One thing I noticed in my recent playtesting with the latest build was that the environment was surprisingly empty. I would go for long stretches of time running into no other cells or only a handful. It was also the same for compound clouds. One time I stored up 13 glucose, then went hunting for Ammonia and Phosphate to reproduce. I ran out of all 13 glucose without finding a single other compound cloud (in the hydrothermal vents biome). Perhaps this was just my bad luck, or perhaps it was by design, but I was thinking and I feel like the gameplay would be much more improved if the density of cells and compound clouds was increased.
What I Observed
- Cells from my species, cells from other species, and compound clouds were pretty rare. I would swim for long stretches of time with no other cells or clouds in sight. This ended up making the environment feel pretty empty and boring at times (and is not very realistic).
- Some lives I could not find any clouds and died of starvation, which I think is more frustrating since you know it’s just RNG (as opposed to death by other means like getting eaten by a predator).
- I wanted to play as a predator, but cells were so rare I could not find anyone to eat.
- It seemed like glucose was more rare than ammonia and phosphate, whereas I think it should be the other way around. Glucose is more necessary since running out means death, whereas ammonia and phosphate should be more uncommon and luxurious since they allow reproduction (and thus evolution).
- Cell spawn should greatly be increased, for both the player species and AI species. If the number of cells that spawn on screen is tied to the population of the species in that patch, perhaps we should greatly increase the ratio.
- Compound cloud spawns should be increased to match the above step.
- Increase the abundance of glucose relative to ammonia and phosphate
Effects on Gameplay
- With more cells on screen, the environment will truly feel like a primordial soup with multiple species vying for survival.
- With both cells and compounds spawning more often, compounds will still be challenging to collect but now you are focused more on racing against other species to collect them, instead of wandering the ocean praying to RNG.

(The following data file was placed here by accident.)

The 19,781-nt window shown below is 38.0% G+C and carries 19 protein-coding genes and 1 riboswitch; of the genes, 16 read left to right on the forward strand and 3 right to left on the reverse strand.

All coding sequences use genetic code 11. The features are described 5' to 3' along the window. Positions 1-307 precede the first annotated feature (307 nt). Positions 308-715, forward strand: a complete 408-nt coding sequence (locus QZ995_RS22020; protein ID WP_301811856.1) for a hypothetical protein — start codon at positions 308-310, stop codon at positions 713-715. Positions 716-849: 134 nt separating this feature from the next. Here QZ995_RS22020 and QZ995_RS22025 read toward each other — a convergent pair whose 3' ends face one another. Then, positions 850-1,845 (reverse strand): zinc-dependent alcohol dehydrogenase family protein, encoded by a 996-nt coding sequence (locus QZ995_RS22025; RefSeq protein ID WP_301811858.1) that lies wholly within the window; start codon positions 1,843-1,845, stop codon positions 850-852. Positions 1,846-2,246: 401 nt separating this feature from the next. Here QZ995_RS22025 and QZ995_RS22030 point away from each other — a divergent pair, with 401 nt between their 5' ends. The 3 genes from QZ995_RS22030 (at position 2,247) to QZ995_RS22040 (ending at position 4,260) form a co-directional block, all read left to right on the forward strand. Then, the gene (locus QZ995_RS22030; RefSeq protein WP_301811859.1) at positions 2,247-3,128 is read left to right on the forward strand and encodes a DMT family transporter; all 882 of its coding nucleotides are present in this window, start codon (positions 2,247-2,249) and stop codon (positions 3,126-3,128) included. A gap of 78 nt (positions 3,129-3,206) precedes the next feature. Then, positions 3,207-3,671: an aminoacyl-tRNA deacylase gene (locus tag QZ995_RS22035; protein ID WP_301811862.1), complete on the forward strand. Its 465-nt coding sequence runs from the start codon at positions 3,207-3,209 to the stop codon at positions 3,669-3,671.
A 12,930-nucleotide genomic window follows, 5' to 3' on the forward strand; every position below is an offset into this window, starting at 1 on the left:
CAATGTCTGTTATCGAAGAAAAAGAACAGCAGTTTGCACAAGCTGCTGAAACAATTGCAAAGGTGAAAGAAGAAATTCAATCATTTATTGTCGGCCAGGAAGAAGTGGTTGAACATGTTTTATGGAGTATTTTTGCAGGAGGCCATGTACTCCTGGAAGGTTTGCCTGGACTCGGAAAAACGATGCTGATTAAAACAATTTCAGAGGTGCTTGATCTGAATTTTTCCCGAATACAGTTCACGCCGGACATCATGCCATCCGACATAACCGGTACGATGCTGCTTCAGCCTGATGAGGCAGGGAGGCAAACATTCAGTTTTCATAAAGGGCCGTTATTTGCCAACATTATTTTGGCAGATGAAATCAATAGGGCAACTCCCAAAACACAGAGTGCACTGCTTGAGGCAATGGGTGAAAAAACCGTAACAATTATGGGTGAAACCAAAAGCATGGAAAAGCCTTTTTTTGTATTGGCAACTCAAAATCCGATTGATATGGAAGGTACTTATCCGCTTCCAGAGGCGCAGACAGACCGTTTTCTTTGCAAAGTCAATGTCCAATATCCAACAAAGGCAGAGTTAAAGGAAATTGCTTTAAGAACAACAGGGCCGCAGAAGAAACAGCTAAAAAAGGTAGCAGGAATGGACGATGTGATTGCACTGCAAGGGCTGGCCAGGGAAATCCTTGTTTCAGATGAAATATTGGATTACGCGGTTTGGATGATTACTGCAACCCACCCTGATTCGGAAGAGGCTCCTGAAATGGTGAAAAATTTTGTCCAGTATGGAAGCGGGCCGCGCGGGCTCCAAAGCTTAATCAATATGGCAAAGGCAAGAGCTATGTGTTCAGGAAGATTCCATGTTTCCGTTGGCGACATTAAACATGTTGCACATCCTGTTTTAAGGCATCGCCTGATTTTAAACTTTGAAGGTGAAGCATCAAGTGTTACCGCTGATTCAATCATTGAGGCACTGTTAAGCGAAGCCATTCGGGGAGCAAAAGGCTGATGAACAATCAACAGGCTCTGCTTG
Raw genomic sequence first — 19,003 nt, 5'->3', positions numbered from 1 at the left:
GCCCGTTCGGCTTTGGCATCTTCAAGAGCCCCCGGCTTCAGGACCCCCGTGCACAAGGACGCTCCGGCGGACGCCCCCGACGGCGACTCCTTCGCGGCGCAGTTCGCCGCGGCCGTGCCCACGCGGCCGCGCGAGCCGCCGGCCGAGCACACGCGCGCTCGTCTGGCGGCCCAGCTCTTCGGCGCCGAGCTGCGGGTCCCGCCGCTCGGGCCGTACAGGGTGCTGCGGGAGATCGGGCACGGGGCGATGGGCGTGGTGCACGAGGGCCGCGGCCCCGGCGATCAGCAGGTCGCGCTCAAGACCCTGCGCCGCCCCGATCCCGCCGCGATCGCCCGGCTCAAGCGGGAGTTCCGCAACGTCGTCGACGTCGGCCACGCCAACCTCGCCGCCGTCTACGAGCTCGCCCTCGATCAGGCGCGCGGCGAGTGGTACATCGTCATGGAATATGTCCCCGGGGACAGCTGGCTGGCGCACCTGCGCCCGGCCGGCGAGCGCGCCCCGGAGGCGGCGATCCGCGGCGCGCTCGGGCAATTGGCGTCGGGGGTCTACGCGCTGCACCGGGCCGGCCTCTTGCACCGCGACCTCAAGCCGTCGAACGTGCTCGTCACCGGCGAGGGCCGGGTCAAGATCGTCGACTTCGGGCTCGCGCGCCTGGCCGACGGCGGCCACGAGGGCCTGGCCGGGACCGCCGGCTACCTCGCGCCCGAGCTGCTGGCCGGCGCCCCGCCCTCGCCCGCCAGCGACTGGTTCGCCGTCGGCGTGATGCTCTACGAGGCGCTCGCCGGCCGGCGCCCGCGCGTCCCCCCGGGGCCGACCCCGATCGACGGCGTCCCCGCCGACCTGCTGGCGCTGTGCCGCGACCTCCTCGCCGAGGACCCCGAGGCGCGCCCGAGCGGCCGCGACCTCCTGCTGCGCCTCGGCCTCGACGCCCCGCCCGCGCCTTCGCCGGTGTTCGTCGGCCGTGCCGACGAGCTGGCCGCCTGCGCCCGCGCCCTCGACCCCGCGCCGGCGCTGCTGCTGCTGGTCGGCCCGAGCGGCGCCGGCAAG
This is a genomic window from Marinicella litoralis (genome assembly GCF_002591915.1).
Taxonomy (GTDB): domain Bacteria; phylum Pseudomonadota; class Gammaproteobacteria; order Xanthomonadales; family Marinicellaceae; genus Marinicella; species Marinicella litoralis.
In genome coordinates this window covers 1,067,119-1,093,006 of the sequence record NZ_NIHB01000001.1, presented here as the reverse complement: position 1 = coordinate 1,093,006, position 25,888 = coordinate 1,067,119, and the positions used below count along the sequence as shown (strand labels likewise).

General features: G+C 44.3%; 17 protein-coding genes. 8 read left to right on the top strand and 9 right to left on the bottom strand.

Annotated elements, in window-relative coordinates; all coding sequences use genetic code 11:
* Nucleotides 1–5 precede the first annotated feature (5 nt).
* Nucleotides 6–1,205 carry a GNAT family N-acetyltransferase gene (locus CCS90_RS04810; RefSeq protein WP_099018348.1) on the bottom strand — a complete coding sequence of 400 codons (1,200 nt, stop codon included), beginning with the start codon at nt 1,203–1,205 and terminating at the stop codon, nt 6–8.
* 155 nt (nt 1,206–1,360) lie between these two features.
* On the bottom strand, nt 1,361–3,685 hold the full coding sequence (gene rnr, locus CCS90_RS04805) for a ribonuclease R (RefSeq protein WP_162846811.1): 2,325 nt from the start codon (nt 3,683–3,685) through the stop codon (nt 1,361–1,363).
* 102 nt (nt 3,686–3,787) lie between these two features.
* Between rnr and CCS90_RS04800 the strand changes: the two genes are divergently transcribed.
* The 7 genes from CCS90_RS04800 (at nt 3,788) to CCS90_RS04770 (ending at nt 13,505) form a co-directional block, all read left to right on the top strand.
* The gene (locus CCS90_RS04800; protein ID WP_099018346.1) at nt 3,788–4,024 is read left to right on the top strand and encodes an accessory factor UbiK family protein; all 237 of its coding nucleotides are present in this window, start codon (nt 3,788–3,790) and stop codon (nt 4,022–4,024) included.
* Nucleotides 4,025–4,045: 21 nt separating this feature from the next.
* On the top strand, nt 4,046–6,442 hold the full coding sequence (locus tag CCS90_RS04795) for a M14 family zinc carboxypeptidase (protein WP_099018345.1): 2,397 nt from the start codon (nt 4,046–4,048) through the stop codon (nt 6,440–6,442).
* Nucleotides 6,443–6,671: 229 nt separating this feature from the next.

- More cell spawning makes predator gameplay a lot more viable. When cells are rare, you always have to do long chases to catch them. But if cells are abundant, you can sometimes ambush large clusters of cells and more easily catch one.
- With competition playing a larger role in survival, this gives a lot more importance to mutations that improve competitiveness. Now you are really incentivized to find a strategy to outcompete your rivals. Do you stay small and fast to beat other cells to the clouds, while escaping predators? Do you get large so that you can eat cells instead of clouds? Do you become extremely defensive so that you can play as a plant and not move? The gameplay dramatically opens up.
- And finally, making glucose more abundant than ammonia and phosphate makes the latter more rare and enticing as ingredients for reproduction, while reducing the instances of dying of starvation while sitting on tons of ammonia and phosphate.
This is how I imagine a denser ecosystem affecting overall gameplay:
- In the first generation, representing the origin of life, it will still start with cells still being rare. Plus, they will all be of the player’s species, since it is the first species on the planet. This surreal emptiness of the first round is intended and represents the novelty of life appearing on the planet. The rarity of cells and the abundance of clouds will feel like a cell’s dream, and it will by design be too easy since the player is just being introduced to the game and we will probably integrate the tutorial into this first generation.
- In the second generation, the number of cells in the environment increases. The player now routinely faces other species members beating him to clouds, and has to act fast to secure nutrients for himself to survive and to reproduce. Perhaps there are some new offshoot species at this point.
- As the generations progress, the environment will fill with a lot more cells living in close proximity, and so eating clouds will become a race for survival. As planetary conditions change in response to the origin of life and compound clouds reduce, cells will have to adapt. Some will become predators, some autotrophs, some scavengers, and more.